Thai protesters vow to stay until deputy PM surrenders

Deputy PM was in charge of security when troops launched an unsuccessful operation on April 10 to clear an area of the capital, leaving 25 people dead and hundreds injured in fierce street clashes.

Thai protesters vow to stay until deputy PM surrenders

Defiant "Red Shirt" opposition protesters vowed Monday to keep up their crippling rally in the Thai capital until the deputy premier surrenders to police over a deadly crackdown last month.

Deputy Prime Minister Suthep Thaungsuban was in charge of security when troops launched an unsuccessful operation on April 10 to clear an area of the capital, leaving 25 people dead and hundreds injured in fierce street clashes.

Nattawut Saikua, a co-leader of the United Front for Democracy Against Dictatorship (UDD), known as the "red shirts", said Deputy Prime Minister Suthep Thaugsuban must turn himself in to authorities before they would end their protest.

"Once Suthep turns himself in to the police, the UDD will disperse and return home," Nattawut told supporters.

Suthep has denied he should be held responsible for any deaths in the clash, but a government spokesman said he would appear before the Department of Special Investigation on Tuesday to hear complaints filed against him by the protesters.

However, the leaders of the mostly rural and working-class protesters accepted a timeframe for a general election proposed by the government to be held on Nov. 14, including plans to dissolve parliament in the second half of September.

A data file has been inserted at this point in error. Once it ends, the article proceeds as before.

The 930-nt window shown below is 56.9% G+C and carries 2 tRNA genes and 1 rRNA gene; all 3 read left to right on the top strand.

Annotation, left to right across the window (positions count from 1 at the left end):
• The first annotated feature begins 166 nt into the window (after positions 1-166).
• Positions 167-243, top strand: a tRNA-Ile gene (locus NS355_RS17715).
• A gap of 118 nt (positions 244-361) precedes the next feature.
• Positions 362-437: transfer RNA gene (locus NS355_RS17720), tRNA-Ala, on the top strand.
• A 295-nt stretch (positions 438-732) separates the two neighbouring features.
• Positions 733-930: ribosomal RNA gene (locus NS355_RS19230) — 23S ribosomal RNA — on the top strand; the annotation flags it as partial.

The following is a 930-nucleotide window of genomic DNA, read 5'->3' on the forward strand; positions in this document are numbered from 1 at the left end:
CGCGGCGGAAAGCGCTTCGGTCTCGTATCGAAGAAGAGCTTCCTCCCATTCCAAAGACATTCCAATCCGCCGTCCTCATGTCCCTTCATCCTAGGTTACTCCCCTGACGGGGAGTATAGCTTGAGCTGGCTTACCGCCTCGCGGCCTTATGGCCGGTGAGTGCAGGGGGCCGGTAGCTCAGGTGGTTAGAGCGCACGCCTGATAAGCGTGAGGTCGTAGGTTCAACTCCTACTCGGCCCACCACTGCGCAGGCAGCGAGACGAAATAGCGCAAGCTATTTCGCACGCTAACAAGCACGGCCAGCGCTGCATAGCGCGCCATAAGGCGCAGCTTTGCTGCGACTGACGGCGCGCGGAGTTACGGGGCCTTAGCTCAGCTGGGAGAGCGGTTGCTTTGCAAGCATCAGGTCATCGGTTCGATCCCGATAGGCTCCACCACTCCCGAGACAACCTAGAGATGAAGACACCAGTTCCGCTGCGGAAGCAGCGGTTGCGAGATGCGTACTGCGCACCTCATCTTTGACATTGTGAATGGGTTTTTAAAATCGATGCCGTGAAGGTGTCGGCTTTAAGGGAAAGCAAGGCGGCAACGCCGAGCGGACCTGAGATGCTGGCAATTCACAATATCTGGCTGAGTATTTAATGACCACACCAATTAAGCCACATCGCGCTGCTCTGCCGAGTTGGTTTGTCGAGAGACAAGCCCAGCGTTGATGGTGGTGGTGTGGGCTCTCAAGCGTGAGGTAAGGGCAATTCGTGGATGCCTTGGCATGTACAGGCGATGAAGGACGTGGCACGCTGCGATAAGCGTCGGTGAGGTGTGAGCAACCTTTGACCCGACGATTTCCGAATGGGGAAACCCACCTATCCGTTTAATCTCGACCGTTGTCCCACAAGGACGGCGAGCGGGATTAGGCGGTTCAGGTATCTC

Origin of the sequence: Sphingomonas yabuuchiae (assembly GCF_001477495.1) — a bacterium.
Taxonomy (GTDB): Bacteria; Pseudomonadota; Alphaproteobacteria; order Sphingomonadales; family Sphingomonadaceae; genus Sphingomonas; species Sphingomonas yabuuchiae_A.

They listed several demands and conditions for ending their five-week occupation of Bangkok's main shopping district, including Suthep's arrest and the lifting of a ban on their television channel.

Abhisit does not have to call an election until the end of 2011 but has offered polls on Nov. 14 as a way to end the latest crisis which has left 29 people dead and more than 1,000 wounded.

In a weekly televised address on Sunday, he restated his commitment to the plan but said an election would not go ahead if there was disagreement and violence continued.

His proposals call for reforms to address social injustice, a big red shirt grievance; an independent body to ensure unbiased reporting by the media; a committee to investigate violence; and political reform, possibly including constitutional amendments.

The red shirts say the ruling coalition has no mandate, having come to power in a parliamentary vote 17 months ago that they claim was orchestrated by the army top brass.


Agencies

Last Mod: 10 Mayıs 2010, 16:55
Add Comment